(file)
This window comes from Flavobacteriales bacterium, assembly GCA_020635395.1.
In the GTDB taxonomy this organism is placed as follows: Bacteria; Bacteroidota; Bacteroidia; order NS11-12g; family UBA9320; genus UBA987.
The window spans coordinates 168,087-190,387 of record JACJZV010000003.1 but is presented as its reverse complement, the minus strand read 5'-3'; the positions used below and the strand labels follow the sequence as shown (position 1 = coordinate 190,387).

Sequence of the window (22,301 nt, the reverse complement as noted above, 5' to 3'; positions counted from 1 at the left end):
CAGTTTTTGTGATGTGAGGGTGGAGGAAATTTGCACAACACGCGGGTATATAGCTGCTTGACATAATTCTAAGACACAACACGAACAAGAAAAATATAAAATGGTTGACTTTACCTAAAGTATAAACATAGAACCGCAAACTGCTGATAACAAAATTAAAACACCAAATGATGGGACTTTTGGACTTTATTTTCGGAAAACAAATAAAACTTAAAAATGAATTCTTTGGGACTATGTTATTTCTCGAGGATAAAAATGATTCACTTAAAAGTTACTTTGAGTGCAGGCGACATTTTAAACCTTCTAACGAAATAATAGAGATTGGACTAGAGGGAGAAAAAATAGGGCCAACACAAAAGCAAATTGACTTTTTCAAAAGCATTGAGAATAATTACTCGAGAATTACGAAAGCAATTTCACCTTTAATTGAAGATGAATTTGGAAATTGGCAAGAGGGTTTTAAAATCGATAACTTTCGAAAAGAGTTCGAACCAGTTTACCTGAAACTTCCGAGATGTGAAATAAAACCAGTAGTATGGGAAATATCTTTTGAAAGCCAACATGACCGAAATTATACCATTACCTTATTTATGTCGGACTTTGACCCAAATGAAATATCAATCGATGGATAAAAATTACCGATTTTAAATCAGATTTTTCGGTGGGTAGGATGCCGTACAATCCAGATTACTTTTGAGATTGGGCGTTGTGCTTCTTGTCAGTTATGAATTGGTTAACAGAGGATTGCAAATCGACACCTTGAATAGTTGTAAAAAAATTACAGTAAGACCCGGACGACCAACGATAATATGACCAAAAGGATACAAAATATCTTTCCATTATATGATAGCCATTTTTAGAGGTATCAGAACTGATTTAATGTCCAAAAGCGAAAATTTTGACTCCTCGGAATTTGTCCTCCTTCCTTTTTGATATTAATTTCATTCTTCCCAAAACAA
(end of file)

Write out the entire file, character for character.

This window comes from Flavobacteriales bacterium, assembly GCA_020635395.1.
In the GTDB taxonomy this organism is placed as follows: Bacteria; Bacteroidota; Bacteroidia; order NS11-12g; family UBA9320; genus UBA987.
The window spans coordinates 168,087-190,387 of record JACJZV010000003.1 but is presented as its reverse complement, the minus strand read 5'-3'; the positions used below and the strand labels follow the sequence as shown (position 1 = coordinate 190,387).

Sequence of the window (22,301 nt, the reverse complement as noted above, 5' to 3'; positions counted from 1 at the left end):
CAGTTTTTGTGATGTGAGGGTGGAGGAAATTTGCACAACACGCGGGTATATAGCTGCTTGACATAATTCTAAGACACAACACGAACAAGAAAAATATAAAATGGTTGACTTTACCTAAAGTATAAACATAGAACCGCAAACTGCTGATAACAAAATTAAAACACCAAATGATGGGACTTTTGGACTTTATTTTCGGAAAACAAATAAAACTTAAAAATGAATTCTTTGGGACTATGTTATTTCTCGAGGATAAAAATGATTCACTTAAAAGTTACTTTGAGTGCAGGCGACATTTTAAACCTTCTAACGAAATAATAGAGATTGGACTAGAGGGAGAAAAAATAGGGCCAACACAAAAGCAAATTGACTTTTTCAAAAGCATTGAGAATAATTACTCGAGAATTACGAAAGCAATTTCACCTTTAATTGAAGATGAATTTGGAAATTGGCAAGAGGGTTTTAAAATCGATAACTTTCGAAAAGAGTTCGAACCAGTTTACCTGAAACTTCCGAGATGTGAAATAAAACCAGTAGTATGGGAAATATCTTTTGAAAGCCAACATGACCGAAATTATACCATTACCTTATTTATGTCGGACTTTGACCCAAATGAAATATCAATCGATGGATAAAAATTACCGATTTTAAATCAGATTTTTCGGTGGGTAGGATGCCGTACAATCCAGATTACTTTTGAGATTGGGCGTTGTGCTTCTTGTCAGTTATGAATTGGTTAACAGAGGATTGCAAATCGACACCTTGAATAGTTGTAAAAAAATTACAGTAAGACCCGGACGACCAACGATAATATGACCAAAAGGATACAAAATATCTTTCCATTATATGATAGCCATTTTTAGAGGTATCAGAACTGATTTAATGTCCAAAAGCGAAAATTTTGACTCCTCGGAATTTGTCCTCCTTCCTTTTTGATATTAATTTCATTCTTCCCAAAACAA